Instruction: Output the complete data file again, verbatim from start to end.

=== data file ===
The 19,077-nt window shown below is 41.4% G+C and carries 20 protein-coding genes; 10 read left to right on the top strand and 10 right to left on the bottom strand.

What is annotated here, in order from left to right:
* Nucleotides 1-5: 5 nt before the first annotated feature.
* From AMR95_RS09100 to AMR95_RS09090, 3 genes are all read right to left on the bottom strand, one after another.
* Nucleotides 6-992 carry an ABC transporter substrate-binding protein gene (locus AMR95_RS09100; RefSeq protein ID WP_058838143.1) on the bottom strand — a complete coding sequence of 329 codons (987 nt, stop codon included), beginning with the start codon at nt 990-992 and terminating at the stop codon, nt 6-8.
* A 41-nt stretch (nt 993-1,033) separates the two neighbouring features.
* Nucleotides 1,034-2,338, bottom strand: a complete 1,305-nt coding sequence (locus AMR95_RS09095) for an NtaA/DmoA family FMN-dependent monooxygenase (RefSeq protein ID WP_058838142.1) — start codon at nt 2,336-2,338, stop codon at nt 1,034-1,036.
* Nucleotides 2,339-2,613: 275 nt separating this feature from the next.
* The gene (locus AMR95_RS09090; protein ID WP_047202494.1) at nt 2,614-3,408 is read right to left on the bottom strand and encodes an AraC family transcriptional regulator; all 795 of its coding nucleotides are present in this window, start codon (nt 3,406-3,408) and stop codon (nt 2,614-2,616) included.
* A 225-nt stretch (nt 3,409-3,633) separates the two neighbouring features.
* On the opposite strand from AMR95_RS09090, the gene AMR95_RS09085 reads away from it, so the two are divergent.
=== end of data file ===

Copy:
The 19,077-nt window shown below is 41.4% G+C and carries 20 protein-coding genes; 10 read left to right on the top strand and 10 right to left on the bottom strand.

What is annotated here, in order from left to right:
* Nucleotides 1-5: 5 nt before the first annotated feature.
* From AMR95_RS09100 to AMR95_RS09090, 3 genes are all read right to left on the bottom strand, one after another.
* Nucleotides 6-992 carry an ABC transporter substrate-binding protein gene (locus AMR95_RS09100; RefSeq protein ID WP_058838143.1) on the bottom strand — a complete coding sequence of 329 codons (987 nt, stop codon included), beginning with the start codon at nt 990-992 and terminating at the stop codon, nt 6-8.
* A 41-nt stretch (nt 993-1,033) separates the two neighbouring features.
* Nucleotides 1,034-2,338, bottom strand: a complete 1,305-nt coding sequence (locus AMR95_RS09095) for an NtaA/DmoA family FMN-dependent monooxygenase (RefSeq protein ID WP_058838142.1) — start codon at nt 2,336-2,338, stop codon at nt 1,034-1,036.
* Nucleotides 2,339-2,613: 275 nt separating this feature from the next.
* The gene (locus AMR95_RS09090; protein ID WP_047202494.1) at nt 2,614-3,408 is read right to left on the bottom strand and encodes an AraC family transcriptional regulator; all 795 of its coding nucleotides are present in this window, start codon (nt 3,406-3,408) and stop codon (nt 2,614-2,616) included.
* A 225-nt stretch (nt 3,409-3,633) separates the two neighbouring features.
* On the opposite strand from AMR95_RS09090, the gene AMR95_RS09085 reads away from it, so the two are divergent.